One of the biggest questions about player-led team and individual offseason workouts was, “What happens when somebody gets hurt?” Whether it’s due to the noncontact drills actually being contact, or low participation, or less strenuous workouts, there hadn’t yet been a notable injury -- until yesterday.
According to Dave Birkett of the Free Press, Jeff Backus has partially torn his left pectoral muscle, and will be unavailable for the near future —- possibly missing however much training camp there is.
Birkett has said he’s been told it’s “not serious,” which in Lions-speak means he won’t miss more than one or two regular-season games, if any.
There’s no doubt that offensive line depth is an issue -— especially proven offensive line depth the Lions could count on to start a game or two. With Gosder Cherilus a pure right tackle (and recovering from major surgery himself), it’s unlikely they swing him over to the left side. Will the Lions have to make a play for a veteran free agent to hold things together? I think the answer is “no,” for a variety of reasons.
First, Jeff Backus has been the Lions’ starting left tackle for ten years, without fail. That’s 160 consecutive games. He’s played through injuries before, most notably a intercostal rib muscle he tore while warming up right before a game.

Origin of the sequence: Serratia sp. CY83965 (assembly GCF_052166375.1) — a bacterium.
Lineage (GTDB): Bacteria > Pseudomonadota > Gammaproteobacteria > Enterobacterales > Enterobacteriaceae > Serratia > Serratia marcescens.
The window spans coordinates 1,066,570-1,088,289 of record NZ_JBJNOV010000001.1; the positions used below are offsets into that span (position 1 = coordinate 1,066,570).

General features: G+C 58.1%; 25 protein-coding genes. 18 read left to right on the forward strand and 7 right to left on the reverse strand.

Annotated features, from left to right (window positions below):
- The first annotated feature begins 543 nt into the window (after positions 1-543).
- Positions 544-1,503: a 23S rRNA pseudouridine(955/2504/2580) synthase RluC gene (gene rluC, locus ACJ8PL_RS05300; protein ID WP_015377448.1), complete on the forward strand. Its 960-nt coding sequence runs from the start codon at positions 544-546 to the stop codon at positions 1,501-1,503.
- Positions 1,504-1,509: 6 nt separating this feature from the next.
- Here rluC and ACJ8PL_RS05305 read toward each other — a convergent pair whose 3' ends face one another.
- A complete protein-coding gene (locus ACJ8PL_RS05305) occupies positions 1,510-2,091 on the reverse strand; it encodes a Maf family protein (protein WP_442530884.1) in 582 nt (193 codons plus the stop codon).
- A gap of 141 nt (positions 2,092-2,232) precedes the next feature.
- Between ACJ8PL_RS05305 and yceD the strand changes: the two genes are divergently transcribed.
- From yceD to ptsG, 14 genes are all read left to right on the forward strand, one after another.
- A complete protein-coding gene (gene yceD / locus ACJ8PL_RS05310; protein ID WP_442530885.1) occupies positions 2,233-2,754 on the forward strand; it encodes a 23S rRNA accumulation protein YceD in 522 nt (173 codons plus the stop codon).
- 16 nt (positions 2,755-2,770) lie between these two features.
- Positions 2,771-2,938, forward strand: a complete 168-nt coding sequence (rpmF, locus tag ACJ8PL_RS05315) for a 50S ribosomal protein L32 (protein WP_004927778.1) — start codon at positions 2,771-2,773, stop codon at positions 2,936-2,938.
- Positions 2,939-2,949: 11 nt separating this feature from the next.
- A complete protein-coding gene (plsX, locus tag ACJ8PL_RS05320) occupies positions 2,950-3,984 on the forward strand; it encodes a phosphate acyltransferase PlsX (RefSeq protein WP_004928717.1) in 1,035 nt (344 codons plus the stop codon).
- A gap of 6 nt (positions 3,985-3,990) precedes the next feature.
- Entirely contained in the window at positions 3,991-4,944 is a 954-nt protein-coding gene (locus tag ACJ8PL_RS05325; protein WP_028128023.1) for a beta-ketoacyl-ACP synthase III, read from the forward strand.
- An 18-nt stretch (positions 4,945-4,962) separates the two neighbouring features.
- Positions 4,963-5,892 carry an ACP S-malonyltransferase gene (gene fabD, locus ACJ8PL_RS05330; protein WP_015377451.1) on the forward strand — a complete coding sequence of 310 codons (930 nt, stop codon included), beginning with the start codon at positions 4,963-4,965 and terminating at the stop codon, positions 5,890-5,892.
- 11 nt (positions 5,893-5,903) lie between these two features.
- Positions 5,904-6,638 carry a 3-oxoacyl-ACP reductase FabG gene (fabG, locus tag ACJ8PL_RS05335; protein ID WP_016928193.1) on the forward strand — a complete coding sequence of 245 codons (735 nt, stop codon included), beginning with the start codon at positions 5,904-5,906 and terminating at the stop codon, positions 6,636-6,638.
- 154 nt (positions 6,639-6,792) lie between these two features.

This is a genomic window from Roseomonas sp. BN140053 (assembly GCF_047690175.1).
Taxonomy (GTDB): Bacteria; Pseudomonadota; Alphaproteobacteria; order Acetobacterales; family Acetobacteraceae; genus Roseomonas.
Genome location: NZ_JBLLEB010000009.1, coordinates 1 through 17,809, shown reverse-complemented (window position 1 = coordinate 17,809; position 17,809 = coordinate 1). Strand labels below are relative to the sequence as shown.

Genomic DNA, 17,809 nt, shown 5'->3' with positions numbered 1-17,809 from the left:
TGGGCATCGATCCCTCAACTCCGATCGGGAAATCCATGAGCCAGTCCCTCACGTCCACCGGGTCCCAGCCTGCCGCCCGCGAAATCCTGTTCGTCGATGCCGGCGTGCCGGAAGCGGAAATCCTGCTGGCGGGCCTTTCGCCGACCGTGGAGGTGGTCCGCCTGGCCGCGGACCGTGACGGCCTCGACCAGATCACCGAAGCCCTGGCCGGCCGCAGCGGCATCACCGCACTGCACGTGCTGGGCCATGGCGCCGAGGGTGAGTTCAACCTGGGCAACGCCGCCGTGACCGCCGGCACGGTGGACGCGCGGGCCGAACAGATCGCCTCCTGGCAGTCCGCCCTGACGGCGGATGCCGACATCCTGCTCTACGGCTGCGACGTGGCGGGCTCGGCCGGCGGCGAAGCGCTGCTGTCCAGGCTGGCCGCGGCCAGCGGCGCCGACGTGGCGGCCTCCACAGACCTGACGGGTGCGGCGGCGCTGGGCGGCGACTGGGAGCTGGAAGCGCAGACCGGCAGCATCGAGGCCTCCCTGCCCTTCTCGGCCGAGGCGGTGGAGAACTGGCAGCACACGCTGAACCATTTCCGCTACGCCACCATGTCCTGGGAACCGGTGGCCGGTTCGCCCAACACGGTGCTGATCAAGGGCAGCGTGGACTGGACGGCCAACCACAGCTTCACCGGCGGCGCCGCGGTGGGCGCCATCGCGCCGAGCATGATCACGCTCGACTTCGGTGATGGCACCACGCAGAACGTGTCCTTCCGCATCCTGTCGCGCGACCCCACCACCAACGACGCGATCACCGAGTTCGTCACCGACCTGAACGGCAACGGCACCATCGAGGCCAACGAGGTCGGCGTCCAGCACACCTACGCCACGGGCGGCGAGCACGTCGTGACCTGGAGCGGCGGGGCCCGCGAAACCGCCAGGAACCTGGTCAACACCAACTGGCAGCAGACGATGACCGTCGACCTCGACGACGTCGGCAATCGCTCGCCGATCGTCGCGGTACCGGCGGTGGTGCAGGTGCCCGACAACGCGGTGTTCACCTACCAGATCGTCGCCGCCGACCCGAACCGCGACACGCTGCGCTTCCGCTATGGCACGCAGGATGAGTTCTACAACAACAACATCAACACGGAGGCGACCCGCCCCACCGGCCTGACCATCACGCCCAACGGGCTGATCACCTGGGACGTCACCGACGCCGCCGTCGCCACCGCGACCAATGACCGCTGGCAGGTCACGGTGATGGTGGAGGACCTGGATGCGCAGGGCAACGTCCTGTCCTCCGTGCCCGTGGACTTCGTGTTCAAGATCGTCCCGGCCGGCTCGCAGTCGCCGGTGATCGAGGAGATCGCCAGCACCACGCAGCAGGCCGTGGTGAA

Granted, he was terrible in that game, but he played —- and Backus has weeks, not hours, before he’ll have to suck it up and play this time around.
He should be ready to go when it counts.
Second, any veteran free agent the Lions sign is going to know they have no hope of a starting job. Guys like Doug Free and Jared Gaither are looking for places where they can earn a long-term gig; Detroit isn’t that place. Backus is playing the best football of his life right now, signing with Detroit would get a free agent veteran a prime spot on the bench and a bus ticket.
Finally, this might be a blessing in disguise. The Lions need to know what they have in 2010 fourth-round pick Jason Fox; heavy training camp reps against the Lions’ stacked DE corps will help them find out. Rookie seventh-rounder Johnny Culbreath should get a lot more reps, as well—exactly what he needs to help adjust to the speed and power of NFL defensive ends.
Don’t get me wrong, if it’s a blessing in disguise it’s a pretty heavy disguise. I have every confidence in Jeff Backus to do what he needs to do to be out there, but if he’s at any less than his best, the offense will suffer. And, for as much press as the defensive line (deservedly) gets, this team’s identity really is the passing offense. Stafford and the Transformers will be expected to average thirty-or-so points per game, and if Backus is unavailable or ineffectual, that will be a very tough task.
But a decade of reliability should have earned Backus our trust. I’d rather the Lions focus on adding talent to the back seven than adding a safety net for Jeff Backus.
About The Author
Ty Schalter is a professional geek and family man He regularly converts his undying fandom into words and numbers both for RoarReport com, and his Detroit Lions blog, "The Lions in Winter"